By Eseoghene Emuke
President Muhammadu Buhari on Wednesday congratulated presidential candidate of the All Progressives Congress (APC), Asiwaju Bola Tinubu, on his victory and declaration by the Independent National Electoral Commission (INEC) as the winner of the Saturday’s presidential elections.
Buhari, in a statement in reaction to the pronouncement of Tinubu as president-elect by INEC, urged political parties aggrieved with the exercise to lawfully challenge the outcome of the election in the court and not “on the streets.”
Tinubu, a former Lagos State governor, was declared the president-elect after the 70-year-old polled 8,794,726 votes to win the 2023 presidential election.
The INEC Chairman, Professor Mahmood Yakubu, announced Tinubu as the winner at the International Collation Centre in Abuja during the early hours of Wednesday.
Yakubu said Tinubu polled a total of 8,794,726 votes to defeat his Peoples Democratic Party (PDP) rival, Atiku Abubakar, who polled 6,984,520 votes while Peter Obi of Labour Party, secured 6,101,533, and Rabiu Kwankwaso of New Nigerian Peoples Party trailed with 1,496,687.
But President Buhari, while hailing the elections, described the President-elect as the “best person for the job”.
According to him, “I congratulate His Excellency Bola Ahmed Tinubu on his victory. Elected by the people, he is the best person for the job. I shall now work with him and his team to ensure an orderly handover of power.”
“The election was Africa’s largest democratic exercise. In a region that has undergone backsliding and military coups in recent years, this election demonstrates democracy’s continued relevance and capability to deliver for the people it serves.
“Within Nigeria, the results reveal democracy’s ripening in our country. Never has the electoral map shifted so drastically in one cycle. In the presidential elections, states in all regions across the nation changed colour. Some amongst you may have noticed my home state amongst them. The winning candidate did not carry his own home state either. That happens during a competitive election. Votes and those that cast them cannot be taken for granted. Each must be earned. Competition is good for our democracy. There is no doubt the people’s decision has been rendered in the results we look at today.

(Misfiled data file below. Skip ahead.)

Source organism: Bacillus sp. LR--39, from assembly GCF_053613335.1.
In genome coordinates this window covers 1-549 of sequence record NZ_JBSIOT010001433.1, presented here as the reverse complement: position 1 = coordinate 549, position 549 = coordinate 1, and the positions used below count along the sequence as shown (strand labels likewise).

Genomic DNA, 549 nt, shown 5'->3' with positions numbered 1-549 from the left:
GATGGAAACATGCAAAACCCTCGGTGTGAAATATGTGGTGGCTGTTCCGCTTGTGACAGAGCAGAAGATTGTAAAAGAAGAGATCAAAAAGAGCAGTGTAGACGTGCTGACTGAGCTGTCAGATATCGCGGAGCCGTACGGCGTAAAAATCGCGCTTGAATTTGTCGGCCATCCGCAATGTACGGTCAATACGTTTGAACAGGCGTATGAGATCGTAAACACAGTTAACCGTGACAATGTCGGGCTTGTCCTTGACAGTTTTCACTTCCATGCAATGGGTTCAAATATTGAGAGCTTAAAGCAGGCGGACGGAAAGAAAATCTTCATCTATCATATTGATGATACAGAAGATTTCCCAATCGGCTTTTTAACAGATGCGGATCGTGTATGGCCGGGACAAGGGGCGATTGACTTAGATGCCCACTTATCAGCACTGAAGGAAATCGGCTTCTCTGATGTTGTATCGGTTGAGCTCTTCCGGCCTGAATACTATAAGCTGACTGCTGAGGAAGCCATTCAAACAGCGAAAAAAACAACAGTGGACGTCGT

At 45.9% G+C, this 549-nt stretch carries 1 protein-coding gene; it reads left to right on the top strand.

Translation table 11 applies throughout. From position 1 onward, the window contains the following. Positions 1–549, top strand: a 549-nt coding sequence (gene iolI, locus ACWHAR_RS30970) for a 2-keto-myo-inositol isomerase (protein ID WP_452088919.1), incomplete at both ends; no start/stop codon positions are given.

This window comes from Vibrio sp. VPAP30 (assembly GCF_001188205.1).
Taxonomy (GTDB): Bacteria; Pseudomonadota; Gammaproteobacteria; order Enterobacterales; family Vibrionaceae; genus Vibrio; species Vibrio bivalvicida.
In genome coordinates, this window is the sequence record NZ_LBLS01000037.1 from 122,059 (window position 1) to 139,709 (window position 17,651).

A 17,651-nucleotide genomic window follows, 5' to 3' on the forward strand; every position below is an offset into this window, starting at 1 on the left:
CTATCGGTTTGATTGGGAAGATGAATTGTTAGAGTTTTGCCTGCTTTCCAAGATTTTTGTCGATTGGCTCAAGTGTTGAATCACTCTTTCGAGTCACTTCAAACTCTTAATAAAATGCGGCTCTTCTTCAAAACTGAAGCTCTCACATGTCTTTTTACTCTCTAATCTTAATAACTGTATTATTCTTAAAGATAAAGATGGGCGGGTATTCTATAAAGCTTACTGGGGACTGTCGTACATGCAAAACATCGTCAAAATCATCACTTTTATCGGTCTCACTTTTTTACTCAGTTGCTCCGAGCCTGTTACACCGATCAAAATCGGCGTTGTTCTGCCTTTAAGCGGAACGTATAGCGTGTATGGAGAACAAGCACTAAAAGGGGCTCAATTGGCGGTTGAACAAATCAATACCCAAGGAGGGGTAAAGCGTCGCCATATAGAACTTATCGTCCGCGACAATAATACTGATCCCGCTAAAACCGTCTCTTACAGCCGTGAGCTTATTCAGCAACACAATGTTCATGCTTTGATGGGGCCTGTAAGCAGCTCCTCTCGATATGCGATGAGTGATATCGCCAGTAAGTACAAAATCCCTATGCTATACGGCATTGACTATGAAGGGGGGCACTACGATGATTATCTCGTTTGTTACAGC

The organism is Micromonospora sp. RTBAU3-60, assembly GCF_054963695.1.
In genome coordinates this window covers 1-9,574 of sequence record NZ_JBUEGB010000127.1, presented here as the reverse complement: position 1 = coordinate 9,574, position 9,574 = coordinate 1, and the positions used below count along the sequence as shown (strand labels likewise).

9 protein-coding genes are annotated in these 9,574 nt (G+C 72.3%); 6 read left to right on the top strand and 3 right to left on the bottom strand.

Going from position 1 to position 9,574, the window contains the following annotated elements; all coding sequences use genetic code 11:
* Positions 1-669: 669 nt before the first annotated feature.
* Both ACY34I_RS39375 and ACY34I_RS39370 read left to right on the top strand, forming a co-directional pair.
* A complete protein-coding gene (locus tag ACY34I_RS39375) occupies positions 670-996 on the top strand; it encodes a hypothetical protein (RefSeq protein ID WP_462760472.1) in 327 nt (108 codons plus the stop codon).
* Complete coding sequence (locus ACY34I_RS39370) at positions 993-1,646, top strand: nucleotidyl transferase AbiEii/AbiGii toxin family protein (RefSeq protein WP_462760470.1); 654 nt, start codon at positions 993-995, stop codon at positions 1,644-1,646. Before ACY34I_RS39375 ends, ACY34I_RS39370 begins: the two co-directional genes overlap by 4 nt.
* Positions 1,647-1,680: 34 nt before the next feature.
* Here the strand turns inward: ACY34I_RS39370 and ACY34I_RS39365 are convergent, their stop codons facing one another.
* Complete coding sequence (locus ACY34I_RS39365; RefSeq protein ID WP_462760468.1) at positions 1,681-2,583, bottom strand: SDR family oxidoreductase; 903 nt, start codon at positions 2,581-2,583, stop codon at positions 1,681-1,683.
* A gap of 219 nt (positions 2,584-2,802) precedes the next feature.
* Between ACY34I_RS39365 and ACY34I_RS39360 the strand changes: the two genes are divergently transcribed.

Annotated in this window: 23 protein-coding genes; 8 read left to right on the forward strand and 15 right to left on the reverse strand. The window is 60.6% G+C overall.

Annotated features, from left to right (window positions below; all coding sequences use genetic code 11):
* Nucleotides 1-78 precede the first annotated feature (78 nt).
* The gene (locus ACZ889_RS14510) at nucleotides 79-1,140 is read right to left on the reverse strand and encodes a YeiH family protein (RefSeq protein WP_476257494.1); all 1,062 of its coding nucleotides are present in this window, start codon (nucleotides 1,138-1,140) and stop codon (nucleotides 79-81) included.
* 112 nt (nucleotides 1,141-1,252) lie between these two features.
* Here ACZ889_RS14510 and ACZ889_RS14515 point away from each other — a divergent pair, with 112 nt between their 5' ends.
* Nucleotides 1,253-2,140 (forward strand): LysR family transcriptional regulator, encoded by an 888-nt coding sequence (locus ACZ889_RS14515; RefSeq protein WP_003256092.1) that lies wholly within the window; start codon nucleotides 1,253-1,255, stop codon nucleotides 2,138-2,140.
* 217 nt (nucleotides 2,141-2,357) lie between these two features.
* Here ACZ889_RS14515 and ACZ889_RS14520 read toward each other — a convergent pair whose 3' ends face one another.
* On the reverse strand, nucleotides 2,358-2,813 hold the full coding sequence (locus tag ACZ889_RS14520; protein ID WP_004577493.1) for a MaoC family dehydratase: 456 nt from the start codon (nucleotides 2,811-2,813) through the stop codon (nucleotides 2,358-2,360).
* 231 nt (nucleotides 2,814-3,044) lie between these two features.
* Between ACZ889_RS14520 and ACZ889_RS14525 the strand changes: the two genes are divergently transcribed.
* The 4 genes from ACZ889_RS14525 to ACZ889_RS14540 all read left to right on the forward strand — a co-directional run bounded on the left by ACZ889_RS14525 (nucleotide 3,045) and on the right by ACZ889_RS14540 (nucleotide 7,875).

“That is not to say the exercise was without fault. For instance, there were technical problems with electronic transmission of the results. Of course, there will be areas that need work to bring further transparency and credibility to the voting procedure. However, none of the issues registered represent a challenge to the freeness and fairness of the elections.
“I know some politicians and candidates may not agree with this view. That too is fine. If any candidate believes they can prove the fraud they claim is committed against them, then bring forward the evidence. If they cannot, then we must conclude that the election was indeed the people’s will – no matter how hard that may be for the losers to accept. If they feel the need to challenge, please take it to the courts, not to the streets.
“However, to do the latter means they are not doing it in the interest of the people, but rather to inflame, to put people in harm’s way and all for personal, selfish gains.
“After a degree of polarization that necessarily accompanies any election, it is now time to come together and act responsibly. I call on all candidates to remember the peace pledge they signed just days before the election. Do not undermine the credibility of INEC. Let us now move forward as one. The people have spoken.”
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